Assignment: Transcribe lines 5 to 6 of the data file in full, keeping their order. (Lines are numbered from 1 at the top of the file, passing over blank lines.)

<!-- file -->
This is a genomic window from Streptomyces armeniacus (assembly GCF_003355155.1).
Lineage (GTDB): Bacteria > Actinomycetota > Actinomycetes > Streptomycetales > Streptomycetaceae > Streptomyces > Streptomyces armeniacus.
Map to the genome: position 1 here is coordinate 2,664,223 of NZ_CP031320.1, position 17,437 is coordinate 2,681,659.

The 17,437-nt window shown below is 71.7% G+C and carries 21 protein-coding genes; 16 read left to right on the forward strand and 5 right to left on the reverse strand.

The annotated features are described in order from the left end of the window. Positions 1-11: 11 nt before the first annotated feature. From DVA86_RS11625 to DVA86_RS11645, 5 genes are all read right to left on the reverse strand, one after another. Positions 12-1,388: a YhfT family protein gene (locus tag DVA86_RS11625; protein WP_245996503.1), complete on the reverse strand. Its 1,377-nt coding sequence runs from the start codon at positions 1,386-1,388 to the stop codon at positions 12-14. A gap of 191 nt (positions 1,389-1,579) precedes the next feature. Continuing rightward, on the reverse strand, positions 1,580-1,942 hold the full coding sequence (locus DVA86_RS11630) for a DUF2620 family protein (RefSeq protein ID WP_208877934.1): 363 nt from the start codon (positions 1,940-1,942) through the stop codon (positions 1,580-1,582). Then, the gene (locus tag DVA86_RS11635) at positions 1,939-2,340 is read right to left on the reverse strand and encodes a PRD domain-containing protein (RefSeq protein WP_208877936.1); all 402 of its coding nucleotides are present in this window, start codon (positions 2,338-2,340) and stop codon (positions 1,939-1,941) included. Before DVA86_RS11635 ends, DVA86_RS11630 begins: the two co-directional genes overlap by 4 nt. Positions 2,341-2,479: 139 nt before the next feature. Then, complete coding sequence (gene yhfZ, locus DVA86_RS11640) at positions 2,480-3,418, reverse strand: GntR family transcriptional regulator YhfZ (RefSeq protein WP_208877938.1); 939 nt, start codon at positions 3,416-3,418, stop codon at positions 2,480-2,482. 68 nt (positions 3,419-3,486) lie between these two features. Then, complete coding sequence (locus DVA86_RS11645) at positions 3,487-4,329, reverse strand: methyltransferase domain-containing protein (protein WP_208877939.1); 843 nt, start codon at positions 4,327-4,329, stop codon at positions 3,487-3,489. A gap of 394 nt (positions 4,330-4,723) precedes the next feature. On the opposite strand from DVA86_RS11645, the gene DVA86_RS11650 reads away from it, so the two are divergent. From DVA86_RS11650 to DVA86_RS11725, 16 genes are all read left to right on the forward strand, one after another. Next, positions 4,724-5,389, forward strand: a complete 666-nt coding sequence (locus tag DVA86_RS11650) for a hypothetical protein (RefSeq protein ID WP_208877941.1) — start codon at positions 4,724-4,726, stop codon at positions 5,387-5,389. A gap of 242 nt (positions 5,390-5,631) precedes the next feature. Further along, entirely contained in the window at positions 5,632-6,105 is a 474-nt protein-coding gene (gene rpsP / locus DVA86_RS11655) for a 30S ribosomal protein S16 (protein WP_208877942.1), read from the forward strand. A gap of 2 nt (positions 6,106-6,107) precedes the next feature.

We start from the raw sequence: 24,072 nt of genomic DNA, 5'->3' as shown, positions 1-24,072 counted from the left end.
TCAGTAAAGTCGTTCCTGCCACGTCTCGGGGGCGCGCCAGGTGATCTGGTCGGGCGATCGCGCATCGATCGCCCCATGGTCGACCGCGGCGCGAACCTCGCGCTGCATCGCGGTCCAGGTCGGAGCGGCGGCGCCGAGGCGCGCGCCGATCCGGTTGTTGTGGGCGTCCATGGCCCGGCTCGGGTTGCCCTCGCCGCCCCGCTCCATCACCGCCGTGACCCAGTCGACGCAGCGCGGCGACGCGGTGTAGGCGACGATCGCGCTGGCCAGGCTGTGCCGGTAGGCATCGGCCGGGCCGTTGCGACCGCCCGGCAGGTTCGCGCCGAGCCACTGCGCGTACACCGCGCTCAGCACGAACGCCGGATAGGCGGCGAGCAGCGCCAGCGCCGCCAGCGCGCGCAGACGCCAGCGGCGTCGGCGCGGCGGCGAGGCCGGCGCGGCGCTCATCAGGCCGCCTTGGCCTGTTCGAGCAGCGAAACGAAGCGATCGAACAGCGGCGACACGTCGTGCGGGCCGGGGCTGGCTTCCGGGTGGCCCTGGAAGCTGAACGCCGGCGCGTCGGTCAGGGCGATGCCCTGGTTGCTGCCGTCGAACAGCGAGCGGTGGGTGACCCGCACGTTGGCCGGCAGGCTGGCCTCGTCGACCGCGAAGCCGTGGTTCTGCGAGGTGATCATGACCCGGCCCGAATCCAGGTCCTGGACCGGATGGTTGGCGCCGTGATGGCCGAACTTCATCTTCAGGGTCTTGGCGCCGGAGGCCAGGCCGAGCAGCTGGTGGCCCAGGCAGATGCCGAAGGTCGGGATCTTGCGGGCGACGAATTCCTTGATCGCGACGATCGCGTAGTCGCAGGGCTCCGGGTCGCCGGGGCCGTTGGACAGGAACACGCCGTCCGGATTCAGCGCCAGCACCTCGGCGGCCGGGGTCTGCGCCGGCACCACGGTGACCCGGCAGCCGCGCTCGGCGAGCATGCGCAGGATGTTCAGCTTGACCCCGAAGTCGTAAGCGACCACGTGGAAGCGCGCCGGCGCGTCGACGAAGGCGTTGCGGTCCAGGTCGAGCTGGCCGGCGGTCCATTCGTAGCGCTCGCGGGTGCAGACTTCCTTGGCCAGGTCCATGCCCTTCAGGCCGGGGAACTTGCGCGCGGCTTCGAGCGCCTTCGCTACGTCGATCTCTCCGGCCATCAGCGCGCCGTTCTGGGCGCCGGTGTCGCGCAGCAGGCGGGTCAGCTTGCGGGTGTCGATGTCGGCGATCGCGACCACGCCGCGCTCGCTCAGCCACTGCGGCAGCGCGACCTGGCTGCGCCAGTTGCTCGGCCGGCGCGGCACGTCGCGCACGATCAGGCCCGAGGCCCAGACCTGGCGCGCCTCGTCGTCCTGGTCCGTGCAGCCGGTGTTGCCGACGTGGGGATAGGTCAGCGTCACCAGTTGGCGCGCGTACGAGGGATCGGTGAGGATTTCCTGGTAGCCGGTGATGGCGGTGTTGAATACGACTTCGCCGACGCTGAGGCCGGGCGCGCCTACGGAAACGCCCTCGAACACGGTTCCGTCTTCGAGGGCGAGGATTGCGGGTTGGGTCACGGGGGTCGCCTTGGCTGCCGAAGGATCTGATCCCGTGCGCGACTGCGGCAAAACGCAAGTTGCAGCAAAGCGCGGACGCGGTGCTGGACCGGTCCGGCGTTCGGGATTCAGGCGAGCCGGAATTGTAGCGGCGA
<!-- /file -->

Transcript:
The annotated features are described in order from the left end of the window. Positions 1-11: 11 nt before the first annotated feature. From DVA86_RS11625 to DVA86_RS11645, 5 genes are all read right to left on the reverse strand, one after another. Positions 12-1,388: a YhfT family protein gene (locus tag DVA86_RS11625; protein WP_245996503.1), complete on the reverse strand. Its 1,377-nt coding sequence runs from the start codon at positions 1,386-1,388 to the stop codon at positions 12-14. A gap of 191 nt (positions 1,389-1,579) precedes the next feature. Continuing rightward, on the reverse strand, positions 1,580-1,942 hold the full coding sequence (locus DVA86_RS11630) for a DUF2620 family protein (RefSeq protein ID WP_208877934.1): 363 nt from the start codon (positions 1,940-1,942) through the stop codon (positions 1,580-1,582). Then, the gene (locus tag DVA86_RS11635) at positions 1,939-2,340 is read right to left on the reverse strand and encodes a PRD domain-containing protein (RefSeq protein WP_208877936.1); all 402 of its coding nucleotides are present in this window, start codon (positions 2,338-2,340) and stop codon (positions 1,939-1,941) included. Before DVA86_RS11635 ends, DVA86_RS11630 begins: the two co-directional genes overlap by 4 nt. Positions 2,341-2,479: 139 nt before the next feature. Then, complete coding sequence (gene yhfZ, locus DVA86_RS11640) at positions 2,480-3,418, reverse strand: GntR family transcriptional regulator YhfZ (RefSeq protein WP_208877938.1); 939 nt, start codon at positions 3,416-3,418, stop codon at positions 2,480-2,482. 68 nt (positions 3,419-3,486) lie between these two features. Then, complete coding sequence (locus DVA86_RS11645) at positions 3,487-4,329, reverse strand: methyltransferase domain-containing protein (protein WP_208877939.1); 843 nt, start codon at positions 4,327-4,329, stop codon at positions 3,487-3,489. A gap of 394 nt (positions 4,330-4,723) precedes the next feature. On the opposite strand from DVA86_RS11645, the gene DVA86_RS11650 reads away from it, so the two are divergent. From DVA86_RS11650 to DVA86_RS11725, 16 genes are all read left to right on the forward strand, one after another. Next, positions 4,724-5,389, forward strand: a complete 666-nt coding sequence (locus tag DVA86_RS11650) for a hypothetical protein (RefSeq protein ID WP_208877941.1) — start codon at positions 4,724-4,726, stop codon at positions 5,387-5,389. A gap of 242 nt (positions 5,390-5,631) precedes the next feature. Further along, entirely contained in the window at positions 5,632-6,105 is a 474-nt protein-coding gene (gene rpsP / locus DVA86_RS11655) for a 30S ribosomal protein S16 (protein WP_208877942.1), read from the forward strand. A gap of 2 nt (positions 6,106-6,107) precedes the next feature.

We start from the raw sequence: 24,072 nt of genomic DNA, 5'->3' as shown, positions 1-24,072 counted from the left end.